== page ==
In any case, if that kind of emotion was possible to evoke in the days of 16 bit SNES pixelation, I can only imagine how real a romance could be in the context of modern video games which are now much more advanced in their elaborate overworlds, roleplays and simulations. Thousands if not millions of men and women find the virtual experience of video games more appealing than going outside and playing. It would be naive to think that organic human love would be any less vulnerable to competition from artificial intelligence than other components of our earthly existence.
Dust off your 1980′s JC Penney catalog and get your fembots on order, men! This scene is coming to a nightclub or campus near you.
On my experience living in Los Angeles 15 years ago, I wrote this longish piece: (which later appeared in my book “SideQuests“)
Have a look at the havoc of this place.
Oh, I bet it used to be great,
but just look at it now.
It’s a scumtown.
A long time ago, while watching the James Bond movie
“Goldfinger,” in a studio apartment in
what was once West Hollywood,
during an opening sequence, when the camera closes in on
a spectacular resort in Miami
(always notice the beautiful dive),
I uttered this seemingly obvious remark,
“I bet Miami was a great place back then…before all the immigrants.”
My friend whom I was with seemed mildly irritated
by the comment for what he perceived as it’s implied
“subtle racism.” And maybe he was right,
but it’s something one could go on to say
about a great many once great places.
On my first full day in Los Angeles,
my first impression was a Sears on Santa Monica and Western
which I would come to refer to as “third world Sears.”
There were hordes of people stampeding throughout the place,
and clothing strewn about everywhere, with reckless disregard
for the generally accepted and often excessively anal standards
of your average department store. This is not your average
department store, but as the US continues its transition toward
becoming a third world country,
where such refugee camp swap meets represent normalcy,
it soon may be. I wasn’t thinking about that, though. All I could think of was that at one time it must have been a wonderful store,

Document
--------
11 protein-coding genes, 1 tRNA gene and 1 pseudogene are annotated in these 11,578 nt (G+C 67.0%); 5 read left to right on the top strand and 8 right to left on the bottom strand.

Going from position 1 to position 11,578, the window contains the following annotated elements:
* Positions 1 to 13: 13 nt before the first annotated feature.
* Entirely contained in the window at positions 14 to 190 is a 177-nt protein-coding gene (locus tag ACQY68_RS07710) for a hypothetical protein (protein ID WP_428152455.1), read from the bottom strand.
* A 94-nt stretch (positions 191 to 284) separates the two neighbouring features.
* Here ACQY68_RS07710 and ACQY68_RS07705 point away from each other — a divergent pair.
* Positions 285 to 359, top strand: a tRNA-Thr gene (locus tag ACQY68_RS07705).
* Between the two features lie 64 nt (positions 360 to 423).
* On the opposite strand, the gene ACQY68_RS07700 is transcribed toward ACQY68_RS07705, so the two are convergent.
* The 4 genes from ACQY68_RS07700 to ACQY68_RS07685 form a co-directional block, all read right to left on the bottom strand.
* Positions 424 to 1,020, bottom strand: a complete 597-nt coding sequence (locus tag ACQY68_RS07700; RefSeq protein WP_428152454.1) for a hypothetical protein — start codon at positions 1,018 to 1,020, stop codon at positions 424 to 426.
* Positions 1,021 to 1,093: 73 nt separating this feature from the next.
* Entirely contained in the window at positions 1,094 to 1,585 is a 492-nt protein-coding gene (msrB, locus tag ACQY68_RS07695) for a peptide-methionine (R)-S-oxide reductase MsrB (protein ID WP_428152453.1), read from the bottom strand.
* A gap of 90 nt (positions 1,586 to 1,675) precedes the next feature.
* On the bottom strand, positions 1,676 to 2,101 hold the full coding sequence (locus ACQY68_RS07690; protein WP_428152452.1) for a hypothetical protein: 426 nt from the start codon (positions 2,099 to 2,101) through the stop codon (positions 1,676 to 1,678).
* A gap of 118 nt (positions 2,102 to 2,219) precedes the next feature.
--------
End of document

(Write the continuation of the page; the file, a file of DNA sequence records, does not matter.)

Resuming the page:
and anyone involved in the building of the building
or who had worked there in it’s heyday
would be appalled and saddened
at the looted corpse of an establishment it had become.
More comically, there is a place on Sunset called “The All American
Burger,” where there literally did not appear to be one American working there.
But of course appearance isn’t everything, so there may have been.
The Los Angeles experience is one that can be summed up
in the episode of “The Simpsons” where they go to Hollywood,
and as the tour bus passes a famous landmark, the tour guide
points toward a seedy vacant lot with a few bums milling about
and says; “Uh, for those of you who always wanted to see the famous Brown Derby restaurant…that’s where it used to be.”
When I was a kid we lived on a street with a string of townhouses, where everyone knew each other, and all the kids(and often parents) played together in each other’s yards.
Everybody on the block was like your family, and every house was like your house with the only difference being that yours was the one you slept in at night.
There’s no question that there are thousands of neighborhoods as yet unaffected, where all that stuff still happens, new places being
constructed where in the future it will happen, and of course it probably already didn’t happen back then in places where it had once happened.
Still, it’s always sad to see something doesn’t happen and will never
again happen somewhere that it used to happen.
It’s like in “Back to the Future II” when
Marty Mcfly travels to 2015, and is elated to discover
he will live “Hilldale,”(a lush neighborhood in his own time)
until he learns it is really just a future ghetto,
just as in the first film when he goes to 1955 and sees
how “Lyon Estates” was a promising new development in the 50′s,
but would become a subpar subdivision by the 1980′s.
That’s about enough lenses to desensitize more than one of one’s senses.
After all, it’s tense enough even without all the tenses.
These days it seems one can’t walk 50 feet without being harassed by an aggressive bum asking for money, or some self entitled hurricane Katrina refugee who responds with threats and belligerence no matter whether
his request is politely declined or even accepted.
For those with number counter syndrome,
they can never have enough
They always want more numbers to count.
To them, the ambiance doesn’t.
But to some of us, ambiance matters!
and there’s no arguing with the feeling of an experience.
It is what it is.
Spending an afternoon watching Cary Grant
mountaineering about Mount Rushmore in “North By Northwest”,
and directly following that by a trip to one’s nearest
gihugic mega mall (and I say “nearest” because these behemoths are not worthy of the term “local”), one can intuitively, inductively, reasonably observe, this place has gone down the tubes. And if not,
then they don’t know or don’t care what they won’t miss.
To that people always say something along the lines of
“the 50′s and 60′s weren’t really like the way they were portrayed in
movies.” And yes, it’s true that life for all wasn’t exactly as depicted
in old Rock Hudson and Doris Day films,
(after all Rock Hudson was gay!)
But so what?!
It may not have been entirely like that, but whatever it was,
was certainly nothing like this.